What drug lords learned from big business.
How does a budding cartel boss succeed (and survive) in the $300 billion illegal drug business? By learning from the best, of course. From creating brand value to fine-tuning customer service, the folks running cartels have been attentive students of the strategy and tactics used by corporations such as Walmart, McDonald's, and Coca-Cola.
And what can government learn to combat this scourge? By analyzing the cartels as companies, law enforcers might better understand how they work - and stop throwing away $100 billion a year in a futile effort to win the "war" against this global, highly organized business.
Your intrepid guide to the most exotic and brutal industry on earth is Tom Wainwright. Picking his way through Andean cocaine fields, Central American prisons, Colorado pot shops, and the online drug dens of the Dark Web, Wainwright provides a fresh, innovative look into the drug trade and its 250 million customers.
The cast of characters includes "Bin Laden", the Bolivian coca guide; "Old Lin", the Salvadoran gang leader; "Starboy", the millionaire New Zealand pill maker; and a cozy Mexican grandmother who cooks blueberry pancakes while plotting murder. Along with presidents, cops, and teenage hit men, they explain such matters as the business purpose for head-to-toe tattoos, how gangs decide whether to compete or collude, and why cartels care a surprising amount about corporate social responsibility.
More than just an investigation of how drug cartels do business, Narconomics is also a blueprint for how to defeat them.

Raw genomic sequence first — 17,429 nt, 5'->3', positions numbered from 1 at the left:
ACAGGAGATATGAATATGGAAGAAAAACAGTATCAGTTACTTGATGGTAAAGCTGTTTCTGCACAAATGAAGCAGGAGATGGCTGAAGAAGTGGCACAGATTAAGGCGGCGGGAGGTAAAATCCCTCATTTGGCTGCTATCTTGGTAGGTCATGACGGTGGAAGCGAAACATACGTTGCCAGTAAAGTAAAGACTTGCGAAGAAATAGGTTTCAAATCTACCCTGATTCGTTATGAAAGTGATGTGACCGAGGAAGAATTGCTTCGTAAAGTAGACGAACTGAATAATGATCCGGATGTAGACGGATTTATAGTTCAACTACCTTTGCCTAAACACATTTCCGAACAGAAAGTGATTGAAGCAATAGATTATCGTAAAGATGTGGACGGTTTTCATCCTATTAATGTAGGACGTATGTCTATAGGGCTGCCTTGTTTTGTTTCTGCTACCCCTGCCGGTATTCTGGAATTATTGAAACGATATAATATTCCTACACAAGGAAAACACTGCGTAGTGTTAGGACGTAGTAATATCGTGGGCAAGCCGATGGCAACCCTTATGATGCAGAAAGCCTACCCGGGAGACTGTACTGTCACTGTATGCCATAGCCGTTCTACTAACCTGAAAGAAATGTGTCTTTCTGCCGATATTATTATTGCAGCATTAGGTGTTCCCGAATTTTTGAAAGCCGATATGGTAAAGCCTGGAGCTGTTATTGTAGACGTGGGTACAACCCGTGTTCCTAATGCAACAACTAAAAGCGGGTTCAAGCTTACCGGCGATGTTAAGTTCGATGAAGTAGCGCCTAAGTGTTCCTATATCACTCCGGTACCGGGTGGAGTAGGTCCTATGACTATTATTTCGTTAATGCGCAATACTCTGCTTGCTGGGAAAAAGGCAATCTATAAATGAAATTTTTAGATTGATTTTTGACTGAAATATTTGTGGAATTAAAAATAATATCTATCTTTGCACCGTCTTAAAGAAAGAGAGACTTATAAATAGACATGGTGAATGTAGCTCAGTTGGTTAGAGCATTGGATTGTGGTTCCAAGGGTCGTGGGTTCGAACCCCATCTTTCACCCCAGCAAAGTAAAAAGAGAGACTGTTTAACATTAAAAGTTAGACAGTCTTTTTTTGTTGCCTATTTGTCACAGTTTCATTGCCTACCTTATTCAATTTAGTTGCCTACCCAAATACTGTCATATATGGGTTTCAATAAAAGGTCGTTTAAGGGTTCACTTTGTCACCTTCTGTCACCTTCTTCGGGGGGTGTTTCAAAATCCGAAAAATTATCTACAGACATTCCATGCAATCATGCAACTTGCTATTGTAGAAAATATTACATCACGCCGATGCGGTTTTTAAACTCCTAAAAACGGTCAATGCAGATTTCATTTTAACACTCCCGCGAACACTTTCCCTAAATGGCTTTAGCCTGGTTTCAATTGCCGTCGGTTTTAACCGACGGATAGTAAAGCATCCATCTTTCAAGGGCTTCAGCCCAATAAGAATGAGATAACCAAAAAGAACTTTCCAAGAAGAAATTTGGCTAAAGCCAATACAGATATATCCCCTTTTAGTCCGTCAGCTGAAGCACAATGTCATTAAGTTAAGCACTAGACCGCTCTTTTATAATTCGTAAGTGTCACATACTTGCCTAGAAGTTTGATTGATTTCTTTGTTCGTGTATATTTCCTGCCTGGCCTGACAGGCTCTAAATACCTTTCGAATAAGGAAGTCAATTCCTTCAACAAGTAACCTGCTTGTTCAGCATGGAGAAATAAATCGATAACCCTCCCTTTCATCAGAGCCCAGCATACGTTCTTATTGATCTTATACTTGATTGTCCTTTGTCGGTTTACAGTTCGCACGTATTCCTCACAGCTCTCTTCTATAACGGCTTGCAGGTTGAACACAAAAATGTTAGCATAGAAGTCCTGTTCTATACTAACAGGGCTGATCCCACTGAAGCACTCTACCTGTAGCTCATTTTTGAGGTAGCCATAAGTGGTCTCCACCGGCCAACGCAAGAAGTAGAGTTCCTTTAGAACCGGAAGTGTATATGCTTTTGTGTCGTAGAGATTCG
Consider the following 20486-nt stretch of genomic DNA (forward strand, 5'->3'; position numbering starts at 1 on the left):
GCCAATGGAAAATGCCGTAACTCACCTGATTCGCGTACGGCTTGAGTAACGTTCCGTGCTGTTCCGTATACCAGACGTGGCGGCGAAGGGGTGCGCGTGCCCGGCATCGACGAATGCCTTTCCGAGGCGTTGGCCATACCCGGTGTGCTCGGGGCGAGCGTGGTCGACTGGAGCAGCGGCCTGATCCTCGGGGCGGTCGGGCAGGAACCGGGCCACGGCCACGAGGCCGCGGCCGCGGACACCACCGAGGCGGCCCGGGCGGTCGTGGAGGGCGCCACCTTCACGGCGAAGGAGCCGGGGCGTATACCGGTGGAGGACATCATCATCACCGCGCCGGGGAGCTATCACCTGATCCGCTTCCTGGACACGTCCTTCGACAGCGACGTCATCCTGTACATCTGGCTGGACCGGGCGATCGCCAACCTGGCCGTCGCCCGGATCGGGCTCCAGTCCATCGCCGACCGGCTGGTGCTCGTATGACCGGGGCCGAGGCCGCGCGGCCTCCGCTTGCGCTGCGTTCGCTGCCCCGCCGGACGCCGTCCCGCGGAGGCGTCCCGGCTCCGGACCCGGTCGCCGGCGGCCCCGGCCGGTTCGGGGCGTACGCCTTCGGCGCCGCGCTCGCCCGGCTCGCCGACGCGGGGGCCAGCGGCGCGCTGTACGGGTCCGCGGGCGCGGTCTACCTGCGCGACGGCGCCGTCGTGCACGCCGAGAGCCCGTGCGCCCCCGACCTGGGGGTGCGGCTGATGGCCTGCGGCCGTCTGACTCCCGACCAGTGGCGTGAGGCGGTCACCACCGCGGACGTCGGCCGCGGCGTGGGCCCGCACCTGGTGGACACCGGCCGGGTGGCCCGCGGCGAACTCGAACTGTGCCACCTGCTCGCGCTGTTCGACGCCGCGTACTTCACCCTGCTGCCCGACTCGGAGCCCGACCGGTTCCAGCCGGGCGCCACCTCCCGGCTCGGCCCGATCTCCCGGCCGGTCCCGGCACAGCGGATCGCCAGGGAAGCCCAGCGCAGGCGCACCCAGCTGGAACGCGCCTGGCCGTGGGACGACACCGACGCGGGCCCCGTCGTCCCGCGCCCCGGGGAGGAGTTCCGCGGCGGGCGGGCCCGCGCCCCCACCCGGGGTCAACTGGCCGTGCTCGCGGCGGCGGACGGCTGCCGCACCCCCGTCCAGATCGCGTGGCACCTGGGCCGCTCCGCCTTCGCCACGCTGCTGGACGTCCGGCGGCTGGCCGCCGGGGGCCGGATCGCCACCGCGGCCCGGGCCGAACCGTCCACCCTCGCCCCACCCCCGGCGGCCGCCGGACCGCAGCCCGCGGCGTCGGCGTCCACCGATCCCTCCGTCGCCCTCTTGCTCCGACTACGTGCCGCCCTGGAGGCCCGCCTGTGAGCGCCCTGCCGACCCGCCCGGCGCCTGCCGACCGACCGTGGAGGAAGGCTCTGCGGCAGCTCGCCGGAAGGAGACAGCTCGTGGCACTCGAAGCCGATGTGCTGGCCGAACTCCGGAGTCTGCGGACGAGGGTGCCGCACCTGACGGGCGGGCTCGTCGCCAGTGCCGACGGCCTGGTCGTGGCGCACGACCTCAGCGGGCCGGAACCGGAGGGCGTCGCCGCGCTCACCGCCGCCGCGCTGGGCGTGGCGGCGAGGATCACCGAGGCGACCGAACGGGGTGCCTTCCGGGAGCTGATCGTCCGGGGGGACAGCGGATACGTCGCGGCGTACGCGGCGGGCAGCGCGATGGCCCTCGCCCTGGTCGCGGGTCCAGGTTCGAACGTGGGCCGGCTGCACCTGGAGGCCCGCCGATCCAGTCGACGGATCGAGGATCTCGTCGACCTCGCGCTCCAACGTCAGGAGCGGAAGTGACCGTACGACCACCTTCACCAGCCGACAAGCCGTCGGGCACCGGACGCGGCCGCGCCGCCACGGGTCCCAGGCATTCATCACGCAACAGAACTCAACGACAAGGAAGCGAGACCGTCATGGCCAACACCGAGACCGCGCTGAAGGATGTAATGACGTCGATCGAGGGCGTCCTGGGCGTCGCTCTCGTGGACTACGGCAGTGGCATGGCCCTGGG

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Origional, thought-provoking, challenging.
A very interesting new take on narcotics, looking at the business from an economic angle and drawing parallels between conventional business practices. Turns out there's not as much difference as you might think once you get passed the murders. I was particularly interested in the phenomenon of "franchising" criminal gangs much as fast-food outlets do.
The book ends with an argument for legalization, which I was expecting. This is a policy I don't personally agree with, however one of this books strengths is that no-matter where you are in the drugs debate, there's something here that will make you uncomfortable. And if the war on drugs is to continue, which for at least the most dangerous substances seems unavoidable: this book makes a powerful argument for a radical change in tactics.
A well rounded analysis on the war on drugs
Towards the top end. It isn't a life changing non-fiction like some I have read but I found it very useful to flesh out my knowledge of the drugs trade.
The two other major non-fiction books I've read on drugs have been Chasing the Scream by Johann Hari and Drugs Without the Hot Air by Professor David Nutt. This book has bits of both from these books (ethical and scientific approaches) as well as the economic slant running through. I would recommend all three of these books.
Though not set out in scenes I did enjoy the chapter on people trafficking and migration and the links between the actions of the drugs trades and those trades.
There were many examples of injustice littered throughout and it is a great shame that as societies we have maintained these practices despite the evidence suggesting we are approaching it incorrectly.
A book that did cover the ethical side of things (I had worried it would be simply economics when I purchased it and I'm happy I was wrong) unfortunately didn't cover the inherent racism and class war involved in these practices in enough detail for my liking but generally was a strong piece of work throughout.
- Gregory Monk